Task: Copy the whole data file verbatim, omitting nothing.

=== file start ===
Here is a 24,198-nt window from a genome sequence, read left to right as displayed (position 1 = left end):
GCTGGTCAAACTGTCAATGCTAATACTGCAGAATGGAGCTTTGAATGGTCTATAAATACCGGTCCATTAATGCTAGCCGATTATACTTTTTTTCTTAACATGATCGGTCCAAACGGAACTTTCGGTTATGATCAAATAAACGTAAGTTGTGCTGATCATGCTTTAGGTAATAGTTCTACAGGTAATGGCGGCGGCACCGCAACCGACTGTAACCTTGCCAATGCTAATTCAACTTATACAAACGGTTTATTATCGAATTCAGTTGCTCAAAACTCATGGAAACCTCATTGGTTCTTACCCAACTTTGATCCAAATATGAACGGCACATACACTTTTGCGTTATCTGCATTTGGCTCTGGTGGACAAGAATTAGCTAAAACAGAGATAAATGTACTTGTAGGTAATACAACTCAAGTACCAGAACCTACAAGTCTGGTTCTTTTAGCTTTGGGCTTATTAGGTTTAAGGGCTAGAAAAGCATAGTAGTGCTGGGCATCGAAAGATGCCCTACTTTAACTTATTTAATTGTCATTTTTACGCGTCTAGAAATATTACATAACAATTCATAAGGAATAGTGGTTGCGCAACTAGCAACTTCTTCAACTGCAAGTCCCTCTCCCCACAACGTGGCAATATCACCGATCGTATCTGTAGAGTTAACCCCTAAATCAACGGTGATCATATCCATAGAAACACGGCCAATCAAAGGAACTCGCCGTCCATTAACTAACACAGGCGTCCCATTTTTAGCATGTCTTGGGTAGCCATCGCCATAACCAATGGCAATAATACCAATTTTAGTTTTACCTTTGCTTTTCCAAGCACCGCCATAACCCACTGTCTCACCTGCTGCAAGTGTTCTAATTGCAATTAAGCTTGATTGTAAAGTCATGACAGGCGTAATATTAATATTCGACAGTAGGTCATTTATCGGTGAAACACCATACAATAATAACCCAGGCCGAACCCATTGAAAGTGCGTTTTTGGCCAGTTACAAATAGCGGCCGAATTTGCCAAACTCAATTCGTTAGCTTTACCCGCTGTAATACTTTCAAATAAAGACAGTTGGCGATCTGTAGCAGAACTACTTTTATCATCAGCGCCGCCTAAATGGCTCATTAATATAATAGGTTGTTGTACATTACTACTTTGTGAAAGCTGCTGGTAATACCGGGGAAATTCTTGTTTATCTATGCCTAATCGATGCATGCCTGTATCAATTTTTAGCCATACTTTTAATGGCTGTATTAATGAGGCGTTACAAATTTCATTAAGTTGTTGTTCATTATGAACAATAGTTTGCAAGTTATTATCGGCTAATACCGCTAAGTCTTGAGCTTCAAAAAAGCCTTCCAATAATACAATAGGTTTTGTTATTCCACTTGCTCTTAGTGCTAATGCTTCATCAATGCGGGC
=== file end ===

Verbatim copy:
Here is a 24,198-nt window from a genome sequence, read left to right as displayed (position 1 = left end):
GCTGGTCAAACTGTCAATGCTAATACTGCAGAATGGAGCTTTGAATGGTCTATAAATACCGGTCCATTAATGCTAGCCGATTATACTTTTTTTCTTAACATGATCGGTCCAAACGGAACTTTCGGTTATGATCAAATAAACGTAAGTTGTGCTGATCATGCTTTAGGTAATAGTTCTACAGGTAATGGCGGCGGCACCGCAACCGACTGTAACCTTGCCAATGCTAATTCAACTTATACAAACGGTTTATTATCGAATTCAGTTGCTCAAAACTCATGGAAACCTCATTGGTTCTTACCCAACTTTGATCCAAATATGAACGGCACATACACTTTTGCGTTATCTGCATTTGGCTCTGGTGGACAAGAATTAGCTAAAACAGAGATAAATGTACTTGTAGGTAATACAACTCAAGTACCAGAACCTACAAGTCTGGTTCTTTTAGCTTTGGGCTTATTAGGTTTAAGGGCTAGAAAAGCATAGTAGTGCTGGGCATCGAAAGATGCCCTACTTTAACTTATTTAATTGTCATTTTTACGCGTCTAGAAATATTACATAACAATTCATAAGGAATAGTGGTTGCGCAACTAGCAACTTCTTCAACTGCAAGTCCCTCTCCCCACAACGTGGCAATATCACCGATCGTATCTGTAGAGTTAACCCCTAAATCAACGGTGATCATATCCATAGAAACACGGCCAATCAAAGGAACTCGCCGTCCATTAACTAACACAGGCGTCCCATTTTTAGCATGTCTTGGGTAGCCATCGCCATAACCAATGGCAATAATACCAATTTTAGTTTTACCTTTGCTTTTCCAAGCACCGCCATAACCCACTGTCTCACCTGCTGCAAGTGTTCTAATTGCAATTAAGCTTGATTGTAAAGTCATGACAGGCGTAATATTAATATTCGACAGTAGGTCATTTATCGGTGAAACACCATACAATAATAACCCAGGCCGAACCCATTGAAAGTGCGTTTTTGGCCAGTTACAAATAGCGGCCGAATTTGCCAAACTCAATTCGTTAGCTTTACCCGCTGTAATACTTTCAAATAAAGACAGTTGGCGATCTGTAGCAGAACTACTTTTATCATCAGCGCCGCCTAAATGGCTCATTAATATAATAGGTTGTTGTACATTACTACTTTGTGAAAGCTGCTGGTAATACCGGGGAAATTCTTGTTTATCTATGCCTAATCGATGCATGCCTGTATCAATTTTTAGCCATACTTTTAATGGCTGTATTAATGAGGCGTTACAAATTTCATTAAGTTGTTGTTCATTATGAACAATAGTTTGCAAGTTATTATCGGCTAATACCGCTAAGTCTTGAGCTTCAAAAAAGCCTTCCAATAATACAATAGGTTTTGTTATTCCACTTGCTCTTAGTGCTAATGCTTCATCAATGCGGGC